A thorough review of the evidence presented by Judge Lindo reveals that he failed to disprove the allegations in Paragraphs 1.2 and 1.3 of our Resolution. His Explanation, no less, stated that Civil Case No. 1870-98 was submitted for decision on August 10, 1999, while a copy of the decision he rendered therein and which he furnished us shows that the same was decided only on July 18, 2007, clearly way beyond the 90-day reglementary period. While Judge Lindo tried to persuade us that Criminal Case Nos. 360-90 and 360-91 were already decided by a former judge of that court, suffice it to say that the evidence he presented failed to prove his contention, in that, what were presented were mere handwritten excerpts of the alleged decisions. We also do not find meritorious the reasons Judge Lindo gave for failing to resolve Civil Case Nos. JL00-258, JL00-253 and JL00-272 and Criminal Case No. 7818-98.

No less than the Constitution mandates that all cases or matters must be decided or resolved within twenty-four months from date of submission to the Supreme Court, and, unless reduced by the Supreme Court, twelve months for all lower collegiate courts, and three months for all lower courts. In implementing this constitutional mandate, Section 5, Canon 6 of the New Code of Judicial Conduct exhorts in the section on “Competence and Diligence” that judges shall perform all judicial duties, including the delivery of reserved decisions, efficiently, fairly and with reasonable promptness. Failure to decide cases within the reglementary period, without strong and justifiable reason, constitutes gross inefficiency warranting the imposition of an administrative sanction on the defaulting judge.

Furthermore, Judge Lindo wants to impress upon this Court that he has acted upon the cases referred to in our Resolution. His own Explanation, however, belies his contention. As can be gleaned from his compliance, the last action he has taken on a number of cases enumerated in Paragraphs 1.4 and 1.5 of our Resolution dates as far back as the late 90’s and the early 2000’s. It was only when Judge Pacis took over that such cases were dismissed, archived, or tried. A judge could not be said to have discharged his duties by the mere fact that he had given out one order in a certain case. What is asked of a judge is to continually act on all the cases pending before his court until their final disposition. He cannot just sit in complacency. The summary he gave as to the actions he had taken on the subject cases reveals his propensity for not monitoring the progress of the cases pending before him, thereby failing to act on them appropriately.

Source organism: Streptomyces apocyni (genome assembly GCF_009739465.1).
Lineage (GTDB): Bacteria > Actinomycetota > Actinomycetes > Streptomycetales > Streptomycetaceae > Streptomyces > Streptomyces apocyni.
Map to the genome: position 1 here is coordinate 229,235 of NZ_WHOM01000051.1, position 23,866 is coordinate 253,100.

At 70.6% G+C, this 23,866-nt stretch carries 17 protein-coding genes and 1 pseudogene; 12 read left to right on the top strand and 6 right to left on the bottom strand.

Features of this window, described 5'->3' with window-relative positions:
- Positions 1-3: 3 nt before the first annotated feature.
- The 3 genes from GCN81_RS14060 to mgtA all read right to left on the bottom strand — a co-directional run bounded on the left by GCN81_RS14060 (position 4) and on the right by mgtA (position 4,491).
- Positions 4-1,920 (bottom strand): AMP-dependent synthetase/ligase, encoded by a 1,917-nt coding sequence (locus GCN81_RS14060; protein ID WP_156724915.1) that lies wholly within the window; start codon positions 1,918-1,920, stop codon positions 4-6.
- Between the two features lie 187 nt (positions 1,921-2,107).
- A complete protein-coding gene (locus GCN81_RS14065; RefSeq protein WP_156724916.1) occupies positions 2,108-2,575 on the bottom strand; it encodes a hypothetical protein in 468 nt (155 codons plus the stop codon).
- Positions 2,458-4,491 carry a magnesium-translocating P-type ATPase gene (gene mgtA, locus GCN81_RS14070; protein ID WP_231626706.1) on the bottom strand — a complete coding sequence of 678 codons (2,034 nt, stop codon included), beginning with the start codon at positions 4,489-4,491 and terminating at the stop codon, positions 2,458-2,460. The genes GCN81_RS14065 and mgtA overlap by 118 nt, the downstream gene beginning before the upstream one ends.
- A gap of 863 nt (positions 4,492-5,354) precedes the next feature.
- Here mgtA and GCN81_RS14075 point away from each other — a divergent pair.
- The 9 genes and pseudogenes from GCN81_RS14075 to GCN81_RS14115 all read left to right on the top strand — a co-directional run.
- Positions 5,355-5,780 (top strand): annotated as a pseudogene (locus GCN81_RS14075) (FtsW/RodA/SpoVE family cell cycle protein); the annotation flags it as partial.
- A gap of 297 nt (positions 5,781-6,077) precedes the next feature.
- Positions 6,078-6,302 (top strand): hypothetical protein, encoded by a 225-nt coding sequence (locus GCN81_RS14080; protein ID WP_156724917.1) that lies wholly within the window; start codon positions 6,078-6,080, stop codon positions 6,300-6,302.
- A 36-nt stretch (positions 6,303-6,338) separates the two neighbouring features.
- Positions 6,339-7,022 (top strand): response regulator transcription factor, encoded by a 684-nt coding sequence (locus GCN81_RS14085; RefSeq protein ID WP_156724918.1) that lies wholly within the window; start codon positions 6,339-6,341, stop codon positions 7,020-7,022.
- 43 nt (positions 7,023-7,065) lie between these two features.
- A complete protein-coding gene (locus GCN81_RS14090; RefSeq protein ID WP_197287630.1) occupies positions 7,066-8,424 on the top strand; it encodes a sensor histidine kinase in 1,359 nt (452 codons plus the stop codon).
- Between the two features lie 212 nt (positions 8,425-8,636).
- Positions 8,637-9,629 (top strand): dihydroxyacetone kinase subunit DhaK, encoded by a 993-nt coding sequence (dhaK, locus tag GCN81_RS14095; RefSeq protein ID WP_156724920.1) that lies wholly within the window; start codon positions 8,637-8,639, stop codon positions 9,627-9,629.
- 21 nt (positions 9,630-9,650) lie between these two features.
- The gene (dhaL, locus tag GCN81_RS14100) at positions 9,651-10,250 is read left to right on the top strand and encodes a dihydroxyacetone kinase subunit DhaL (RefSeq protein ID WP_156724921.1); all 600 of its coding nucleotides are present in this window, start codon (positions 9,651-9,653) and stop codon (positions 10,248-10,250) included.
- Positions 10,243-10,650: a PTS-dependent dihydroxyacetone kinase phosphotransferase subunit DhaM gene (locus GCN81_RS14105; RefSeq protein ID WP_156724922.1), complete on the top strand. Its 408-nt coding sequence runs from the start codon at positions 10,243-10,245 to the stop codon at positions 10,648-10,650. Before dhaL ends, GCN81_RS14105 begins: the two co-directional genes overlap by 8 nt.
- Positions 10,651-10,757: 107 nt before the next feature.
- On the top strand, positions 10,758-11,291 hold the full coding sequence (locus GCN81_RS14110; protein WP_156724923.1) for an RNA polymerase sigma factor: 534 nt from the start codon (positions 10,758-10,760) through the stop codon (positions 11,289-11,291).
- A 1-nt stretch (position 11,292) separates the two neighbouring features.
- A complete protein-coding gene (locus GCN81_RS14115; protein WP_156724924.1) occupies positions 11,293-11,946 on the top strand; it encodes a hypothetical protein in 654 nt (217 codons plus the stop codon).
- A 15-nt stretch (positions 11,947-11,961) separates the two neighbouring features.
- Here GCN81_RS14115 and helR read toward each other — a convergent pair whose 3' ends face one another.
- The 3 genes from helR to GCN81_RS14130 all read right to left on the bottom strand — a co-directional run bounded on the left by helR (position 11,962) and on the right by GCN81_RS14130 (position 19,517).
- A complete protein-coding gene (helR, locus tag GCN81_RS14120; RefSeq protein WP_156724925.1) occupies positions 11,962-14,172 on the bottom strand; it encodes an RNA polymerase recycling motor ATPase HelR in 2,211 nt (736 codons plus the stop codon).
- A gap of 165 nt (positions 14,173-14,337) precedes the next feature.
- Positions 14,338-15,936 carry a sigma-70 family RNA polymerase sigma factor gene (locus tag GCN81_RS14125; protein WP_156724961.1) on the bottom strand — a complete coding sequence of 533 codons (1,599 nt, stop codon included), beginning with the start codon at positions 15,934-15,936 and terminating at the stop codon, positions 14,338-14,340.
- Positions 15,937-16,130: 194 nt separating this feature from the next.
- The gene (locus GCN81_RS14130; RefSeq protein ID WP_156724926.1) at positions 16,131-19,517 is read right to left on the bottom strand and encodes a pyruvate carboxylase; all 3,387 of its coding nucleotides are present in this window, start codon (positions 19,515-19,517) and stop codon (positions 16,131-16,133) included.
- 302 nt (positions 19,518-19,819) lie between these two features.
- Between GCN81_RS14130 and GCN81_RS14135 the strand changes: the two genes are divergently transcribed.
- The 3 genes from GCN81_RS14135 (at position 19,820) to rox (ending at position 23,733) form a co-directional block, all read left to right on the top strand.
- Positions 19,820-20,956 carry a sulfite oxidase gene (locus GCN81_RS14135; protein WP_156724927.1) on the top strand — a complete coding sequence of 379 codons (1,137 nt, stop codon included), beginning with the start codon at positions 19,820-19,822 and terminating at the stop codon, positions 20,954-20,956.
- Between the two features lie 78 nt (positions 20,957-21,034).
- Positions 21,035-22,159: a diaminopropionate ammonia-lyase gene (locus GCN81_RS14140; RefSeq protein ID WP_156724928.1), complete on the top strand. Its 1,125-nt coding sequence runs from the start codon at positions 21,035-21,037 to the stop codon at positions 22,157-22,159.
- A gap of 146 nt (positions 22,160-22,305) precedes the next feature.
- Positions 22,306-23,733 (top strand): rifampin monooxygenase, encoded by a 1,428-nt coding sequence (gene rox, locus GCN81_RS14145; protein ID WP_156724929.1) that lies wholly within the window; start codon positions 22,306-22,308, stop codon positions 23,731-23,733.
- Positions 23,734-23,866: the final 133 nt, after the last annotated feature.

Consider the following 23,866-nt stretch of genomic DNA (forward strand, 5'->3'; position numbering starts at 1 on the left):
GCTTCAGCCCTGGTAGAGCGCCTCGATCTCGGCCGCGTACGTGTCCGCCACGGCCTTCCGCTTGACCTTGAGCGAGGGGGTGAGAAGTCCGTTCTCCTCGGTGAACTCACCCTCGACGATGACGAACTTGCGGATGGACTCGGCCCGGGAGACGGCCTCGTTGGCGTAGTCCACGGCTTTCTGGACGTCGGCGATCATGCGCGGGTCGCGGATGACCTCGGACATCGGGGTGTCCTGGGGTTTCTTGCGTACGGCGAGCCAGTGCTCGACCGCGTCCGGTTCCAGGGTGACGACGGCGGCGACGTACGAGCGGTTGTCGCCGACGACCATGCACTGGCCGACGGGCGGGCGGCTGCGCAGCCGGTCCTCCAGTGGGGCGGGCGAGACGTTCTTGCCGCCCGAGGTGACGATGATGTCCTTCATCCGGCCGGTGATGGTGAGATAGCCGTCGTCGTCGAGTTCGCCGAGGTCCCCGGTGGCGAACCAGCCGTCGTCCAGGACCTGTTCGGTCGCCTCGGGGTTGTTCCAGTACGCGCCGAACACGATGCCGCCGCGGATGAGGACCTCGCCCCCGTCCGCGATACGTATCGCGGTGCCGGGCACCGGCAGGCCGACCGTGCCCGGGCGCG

Delay in the disposition of cases not only deprives litigants of their right to speedy disposition of their cases, but also tarnishes the image of the judiciary. Procrastination among members of the judiciary in rendering decisions and taking appropriate actions on the cases before them not only causes great injustice to the parties involved but also invites suspicion of ulterior motives on the part of the judge, in addition to the fact that it erodes the faith and confidence of our people in the judiciary, lowers its standards and brings it into disrepute.